I sat in a public meeting, in Andover, listening to various UKIP speakers make the case for leaving the European Union; much of what they said seemed familiar and more importantly to me, factual. However, one somewhat, casual comment was new and surprising. The speaker, Donna Edmunds (editor-in-chief of UKIPDAILY.COM), talked about the British officials based at the European Commission to represent our interests; it was from her personal experience of working in Brussels for Roger Helmer as a Tory. These officials were observed to have low aspirations for our country; they were instead committed to manage national decline. It was not a viewpoint Donna had come across in the UK, and it took her time to simply understand what they were saying when she got to Brussels! Manage the decline? What decline? And why did British officials want to manage it?!
Decline is self-fulfilling whether national or personal; if you start with low aspirations, you tend to achieve mediocre or low results, reinforcing the perceptions and so it becomes a downward spiral. This is hardly an inspiring start from those who are supposed to be standing up for us in the ‘European corridors of power’. Yet can this language for decline be widespread amongst our existing political establishment, and can it be corrected?
Many commentators, members of the establishment and main stream politicians continue to claim that we would be materially better off remaining within the European Union. Typical of the statements repeatedly made are that millions of jobs in this country depend on membership, that we get lots of funding from the EU, that we need standardisation with Europe and that some issues can only be tackled by larger economic blocks or countries; also that much investment by larger businesses would leave if we left the EU or would never be made. There are also claims that we ‘could not stand tall in the world’ or that we could not export enough without the EU. Are these actually examples of managed decline and low aspirations?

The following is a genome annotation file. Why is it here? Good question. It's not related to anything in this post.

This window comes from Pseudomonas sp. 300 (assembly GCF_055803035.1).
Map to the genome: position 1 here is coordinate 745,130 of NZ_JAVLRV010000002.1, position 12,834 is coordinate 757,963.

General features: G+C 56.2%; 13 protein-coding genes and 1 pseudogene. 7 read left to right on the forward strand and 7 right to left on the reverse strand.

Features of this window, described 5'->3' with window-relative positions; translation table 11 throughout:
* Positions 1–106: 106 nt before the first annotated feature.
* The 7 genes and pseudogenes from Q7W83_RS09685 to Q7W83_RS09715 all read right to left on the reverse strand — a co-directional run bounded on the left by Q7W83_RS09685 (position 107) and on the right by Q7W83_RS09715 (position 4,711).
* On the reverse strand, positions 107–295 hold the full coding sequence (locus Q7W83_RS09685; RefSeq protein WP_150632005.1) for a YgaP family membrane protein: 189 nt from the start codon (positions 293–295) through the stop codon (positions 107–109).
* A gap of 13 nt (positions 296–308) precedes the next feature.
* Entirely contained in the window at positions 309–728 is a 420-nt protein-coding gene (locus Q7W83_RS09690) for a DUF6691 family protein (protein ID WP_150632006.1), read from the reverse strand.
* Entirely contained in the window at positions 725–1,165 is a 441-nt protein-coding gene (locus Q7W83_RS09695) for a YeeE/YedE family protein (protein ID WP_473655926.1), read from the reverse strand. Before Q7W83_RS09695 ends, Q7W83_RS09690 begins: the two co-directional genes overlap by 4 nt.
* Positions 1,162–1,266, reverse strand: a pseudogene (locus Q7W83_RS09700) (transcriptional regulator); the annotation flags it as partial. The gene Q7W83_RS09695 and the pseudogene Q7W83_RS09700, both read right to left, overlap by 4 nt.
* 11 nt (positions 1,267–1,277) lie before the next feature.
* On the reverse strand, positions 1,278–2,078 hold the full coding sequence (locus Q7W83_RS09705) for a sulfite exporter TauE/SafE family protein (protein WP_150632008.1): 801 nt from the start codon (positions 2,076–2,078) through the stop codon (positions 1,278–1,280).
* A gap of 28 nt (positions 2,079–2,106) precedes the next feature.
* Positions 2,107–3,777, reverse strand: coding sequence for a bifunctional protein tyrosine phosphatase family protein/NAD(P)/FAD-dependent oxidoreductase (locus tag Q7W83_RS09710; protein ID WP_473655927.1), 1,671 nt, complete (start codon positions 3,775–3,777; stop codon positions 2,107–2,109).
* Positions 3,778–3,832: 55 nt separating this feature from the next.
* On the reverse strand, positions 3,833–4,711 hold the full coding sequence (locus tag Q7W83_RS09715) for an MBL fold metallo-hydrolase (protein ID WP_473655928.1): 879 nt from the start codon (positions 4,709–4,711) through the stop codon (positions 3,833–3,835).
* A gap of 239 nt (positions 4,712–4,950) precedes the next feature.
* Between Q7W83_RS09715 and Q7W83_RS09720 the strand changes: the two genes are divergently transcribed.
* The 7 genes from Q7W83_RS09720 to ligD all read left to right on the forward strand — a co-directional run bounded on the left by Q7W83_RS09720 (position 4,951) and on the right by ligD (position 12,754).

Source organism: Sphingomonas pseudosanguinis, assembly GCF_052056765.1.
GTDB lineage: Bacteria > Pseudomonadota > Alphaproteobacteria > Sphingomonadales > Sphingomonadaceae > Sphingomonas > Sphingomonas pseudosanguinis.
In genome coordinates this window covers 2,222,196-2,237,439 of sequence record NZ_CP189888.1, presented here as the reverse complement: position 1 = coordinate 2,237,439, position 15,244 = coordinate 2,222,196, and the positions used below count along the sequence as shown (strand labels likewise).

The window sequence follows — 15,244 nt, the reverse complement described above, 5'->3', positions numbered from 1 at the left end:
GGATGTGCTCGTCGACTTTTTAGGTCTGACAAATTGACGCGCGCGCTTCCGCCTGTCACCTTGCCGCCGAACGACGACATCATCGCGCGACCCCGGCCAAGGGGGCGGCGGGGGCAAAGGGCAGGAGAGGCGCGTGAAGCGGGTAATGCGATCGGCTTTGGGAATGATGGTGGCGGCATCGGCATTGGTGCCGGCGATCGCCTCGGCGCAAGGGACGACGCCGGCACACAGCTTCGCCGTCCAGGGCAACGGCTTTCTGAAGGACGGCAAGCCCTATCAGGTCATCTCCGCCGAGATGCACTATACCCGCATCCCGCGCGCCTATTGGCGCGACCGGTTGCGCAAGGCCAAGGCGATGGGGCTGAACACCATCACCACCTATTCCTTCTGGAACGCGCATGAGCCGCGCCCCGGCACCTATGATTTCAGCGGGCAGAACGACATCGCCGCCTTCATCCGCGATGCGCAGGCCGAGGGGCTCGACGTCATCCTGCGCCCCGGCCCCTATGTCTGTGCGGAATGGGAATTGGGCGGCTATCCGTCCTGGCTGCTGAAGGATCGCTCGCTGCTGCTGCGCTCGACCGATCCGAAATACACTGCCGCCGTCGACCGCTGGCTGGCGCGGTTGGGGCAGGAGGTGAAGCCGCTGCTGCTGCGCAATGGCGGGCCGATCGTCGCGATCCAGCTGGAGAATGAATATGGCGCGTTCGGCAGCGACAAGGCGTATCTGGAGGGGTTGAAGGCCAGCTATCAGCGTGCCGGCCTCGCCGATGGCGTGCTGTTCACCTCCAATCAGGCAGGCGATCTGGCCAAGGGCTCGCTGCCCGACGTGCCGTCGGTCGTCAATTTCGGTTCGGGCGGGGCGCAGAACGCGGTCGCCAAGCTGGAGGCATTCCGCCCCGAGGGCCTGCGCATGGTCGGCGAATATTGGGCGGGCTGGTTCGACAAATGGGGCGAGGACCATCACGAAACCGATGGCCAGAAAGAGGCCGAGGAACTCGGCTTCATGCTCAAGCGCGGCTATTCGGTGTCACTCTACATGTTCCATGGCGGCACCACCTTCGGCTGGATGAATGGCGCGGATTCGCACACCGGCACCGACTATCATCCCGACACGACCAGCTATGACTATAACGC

In each case, the ‘cause of our success,’ whatever the definition of success applicable, has migrated to somewhere else. This looks very much like creating a dependency culture of managed decline, transferred responsibility and little or no recognition of our contribution and efforts. Also, blame for failure can in due course be placed elsewhere than where the true causes are, and any remedies could be claimed to lie somewhere else, for example, through more EU direction or spending. Ultimately, this is likely to lead to lower morale and aspirations amongst many people and under-performance of their potential.
These days political language is very vague and non-aspirational; sometimes to the extent of becoming meaningless. For example, ‘Securing Britain’s Future’ or ‘For a Fairer Britain’ etc., present no specific goals against which government efforts can be directed and actual performance can be measured. Again the outcome is likely to be vagueness and under-performance cascading down through the command chain of government from the highest to the most junior.
A national mojo or ‘can-do’ attitude cannot work magic by itself. However, it is obviously essential to self-esteem and achievement, and is undermined when officialdom has low aspirations for us and manages national decline. Taiichi Ohno, who was the major innovator behind the Toyota Production System when Toyota was insignificant and very inefficient, wrote that
Manpower is something that is beyond measurement. Capabilities can be extended indefinitely when everyone begins to think.
Photo by brizzle born and bred